The Reformation-era writings that make up the Lutheran Confessions remain lively resources for Christian ministry and mission today. Because each of the documents within the Book of Concord was written with a specific context and rhetorical purpose in mind, each has its own compelling story and objectives. Luther’s catechisms present the faith for daily life at the grass-roots level, with teaching elements that we might now view as typical of social media and multimedia. The Augsburg Confession and its Apology provide an adaptable foundation for preaching, teaching, church organization, and dialogue that is rooted in the promise of Christ, received through faith. Fifteen years after the Diet of Worms, the Smalcald Articles reveal yet another “Here I stand” moment for Luther. Finally, the Formula of Concord shows how the next generations of Lutherans used collaboration and consensus as they wrestled with important themes of faith and life. In summary, as these texts engage us with their stories, they invite us to consider what is most important about our journeys of faith and Christian witness in today’s twenty-first-century contexts.
Scriptural Authority and Biblical Theology
The purpose of this collection of Brueggemann's essays is to bring to the fore a much more extensive critical engagement on his part with the current discussion about the Old Testament, its character, its authority, its theology, and especially its God.... Readers of these essays who think they may have grasped what Brueggemann has to say about the theology of the Old Testament from reading his magnum opus will find that he is still thinking, still listening, and still helping us understand the scriptures of Israel and the church at an ever deeper level.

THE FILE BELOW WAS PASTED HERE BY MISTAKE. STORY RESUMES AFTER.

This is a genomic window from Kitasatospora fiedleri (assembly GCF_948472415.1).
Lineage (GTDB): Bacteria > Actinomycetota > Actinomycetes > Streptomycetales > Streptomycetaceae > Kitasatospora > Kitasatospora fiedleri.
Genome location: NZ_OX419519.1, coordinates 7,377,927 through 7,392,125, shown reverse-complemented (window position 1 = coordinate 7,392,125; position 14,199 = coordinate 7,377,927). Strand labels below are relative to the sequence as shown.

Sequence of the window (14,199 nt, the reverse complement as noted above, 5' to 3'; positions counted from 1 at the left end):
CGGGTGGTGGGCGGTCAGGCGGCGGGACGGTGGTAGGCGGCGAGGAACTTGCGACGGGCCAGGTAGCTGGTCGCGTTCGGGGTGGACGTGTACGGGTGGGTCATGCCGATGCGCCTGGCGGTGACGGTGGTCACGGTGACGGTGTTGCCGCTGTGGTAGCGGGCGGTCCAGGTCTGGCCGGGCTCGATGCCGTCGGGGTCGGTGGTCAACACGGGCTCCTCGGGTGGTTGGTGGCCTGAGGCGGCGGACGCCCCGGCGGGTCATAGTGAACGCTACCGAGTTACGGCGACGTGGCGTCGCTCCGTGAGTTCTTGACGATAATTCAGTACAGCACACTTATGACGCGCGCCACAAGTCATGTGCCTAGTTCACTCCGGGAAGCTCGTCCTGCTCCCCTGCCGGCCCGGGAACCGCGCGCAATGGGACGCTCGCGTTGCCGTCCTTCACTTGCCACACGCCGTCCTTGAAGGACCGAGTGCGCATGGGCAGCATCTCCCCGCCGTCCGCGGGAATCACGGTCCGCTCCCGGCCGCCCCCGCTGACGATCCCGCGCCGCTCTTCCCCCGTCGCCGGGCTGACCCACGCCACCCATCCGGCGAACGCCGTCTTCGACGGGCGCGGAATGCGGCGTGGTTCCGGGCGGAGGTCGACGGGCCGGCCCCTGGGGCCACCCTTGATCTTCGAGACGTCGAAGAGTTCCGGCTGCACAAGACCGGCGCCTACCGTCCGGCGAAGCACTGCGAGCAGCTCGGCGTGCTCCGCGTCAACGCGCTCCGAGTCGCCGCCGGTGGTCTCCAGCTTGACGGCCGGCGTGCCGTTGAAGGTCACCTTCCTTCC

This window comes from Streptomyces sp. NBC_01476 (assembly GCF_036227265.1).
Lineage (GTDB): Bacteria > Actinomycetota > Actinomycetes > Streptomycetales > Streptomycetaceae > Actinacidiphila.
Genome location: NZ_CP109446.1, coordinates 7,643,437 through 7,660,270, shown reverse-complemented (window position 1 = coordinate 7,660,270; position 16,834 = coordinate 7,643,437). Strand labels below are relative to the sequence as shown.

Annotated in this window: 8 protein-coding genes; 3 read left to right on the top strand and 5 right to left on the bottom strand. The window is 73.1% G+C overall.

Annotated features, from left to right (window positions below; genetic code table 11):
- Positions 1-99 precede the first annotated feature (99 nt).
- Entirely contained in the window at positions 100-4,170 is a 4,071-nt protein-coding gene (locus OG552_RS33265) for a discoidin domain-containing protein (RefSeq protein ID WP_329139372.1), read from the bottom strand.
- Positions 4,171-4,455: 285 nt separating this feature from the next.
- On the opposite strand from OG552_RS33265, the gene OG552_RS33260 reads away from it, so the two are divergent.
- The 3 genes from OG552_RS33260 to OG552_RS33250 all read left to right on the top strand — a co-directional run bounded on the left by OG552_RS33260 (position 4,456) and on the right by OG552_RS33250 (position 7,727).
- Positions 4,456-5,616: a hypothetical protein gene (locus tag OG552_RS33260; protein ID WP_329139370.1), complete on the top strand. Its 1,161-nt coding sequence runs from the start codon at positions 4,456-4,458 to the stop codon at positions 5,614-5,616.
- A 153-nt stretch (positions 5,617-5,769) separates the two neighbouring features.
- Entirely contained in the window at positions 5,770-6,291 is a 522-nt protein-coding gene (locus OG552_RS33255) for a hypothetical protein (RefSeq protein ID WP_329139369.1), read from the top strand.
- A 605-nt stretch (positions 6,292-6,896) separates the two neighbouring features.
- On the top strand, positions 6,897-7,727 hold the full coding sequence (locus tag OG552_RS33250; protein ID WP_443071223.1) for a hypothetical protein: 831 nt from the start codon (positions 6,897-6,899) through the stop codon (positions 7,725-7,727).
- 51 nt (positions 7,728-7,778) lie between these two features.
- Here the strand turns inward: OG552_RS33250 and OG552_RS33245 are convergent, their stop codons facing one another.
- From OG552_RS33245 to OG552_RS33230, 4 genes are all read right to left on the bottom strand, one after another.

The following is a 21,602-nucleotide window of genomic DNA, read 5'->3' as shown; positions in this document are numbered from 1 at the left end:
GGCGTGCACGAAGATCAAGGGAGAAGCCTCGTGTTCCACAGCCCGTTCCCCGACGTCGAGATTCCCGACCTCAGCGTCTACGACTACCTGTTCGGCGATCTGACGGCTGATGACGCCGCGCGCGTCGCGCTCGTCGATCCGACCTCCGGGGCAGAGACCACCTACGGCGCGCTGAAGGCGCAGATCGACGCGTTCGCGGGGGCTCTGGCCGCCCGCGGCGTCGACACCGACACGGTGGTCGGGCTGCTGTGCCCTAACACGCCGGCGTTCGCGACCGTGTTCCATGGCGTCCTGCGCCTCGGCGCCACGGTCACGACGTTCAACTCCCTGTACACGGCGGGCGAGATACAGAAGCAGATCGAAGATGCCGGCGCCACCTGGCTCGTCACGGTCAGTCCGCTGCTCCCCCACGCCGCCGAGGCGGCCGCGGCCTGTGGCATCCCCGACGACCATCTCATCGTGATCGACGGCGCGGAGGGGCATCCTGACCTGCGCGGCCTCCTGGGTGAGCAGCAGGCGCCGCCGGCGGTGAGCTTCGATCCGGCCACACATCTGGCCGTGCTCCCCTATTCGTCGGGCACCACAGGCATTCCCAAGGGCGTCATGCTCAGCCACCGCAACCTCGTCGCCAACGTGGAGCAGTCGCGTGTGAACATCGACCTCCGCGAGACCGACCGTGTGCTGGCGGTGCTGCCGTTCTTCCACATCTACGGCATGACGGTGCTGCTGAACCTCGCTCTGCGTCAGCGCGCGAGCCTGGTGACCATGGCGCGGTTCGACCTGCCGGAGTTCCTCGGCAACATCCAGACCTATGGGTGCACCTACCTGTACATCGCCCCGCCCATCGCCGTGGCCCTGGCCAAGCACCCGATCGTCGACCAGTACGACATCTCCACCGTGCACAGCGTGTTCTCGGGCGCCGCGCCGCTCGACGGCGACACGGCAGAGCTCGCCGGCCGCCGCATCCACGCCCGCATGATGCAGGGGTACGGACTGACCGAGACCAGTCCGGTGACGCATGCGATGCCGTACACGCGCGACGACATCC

Churches and Hip-Hop—A Basic Guide to Key Issues
What is Hip-Hop, and how does it impact the Black Church? How do Black Churches think about Hip-Hop? How does it integrate Hip-Hop? How do these different, yet deeply interrelated communities think about the key topics of modern life—be it gender, sex, race, or globalization?
These questions and more are the concern of the CERCL Writing Collective, under the mentorship of Anthony Pinn. In this innovative project, ten individuals write as one voice to illuminate the ways that Hip-Hop and the Black Church agree, disagree, and inform each other on key topics.
This book grows out of the popular religion and Hip-Hop course, soon to be offered as an open enrollment online course, offered at Rice University by Anthony Pinn and Bernard ‘Bun B’ Freeman. Like the course, the book offers engaging insights into one of today’s most important musical genres and reflects on its broad cultural impact.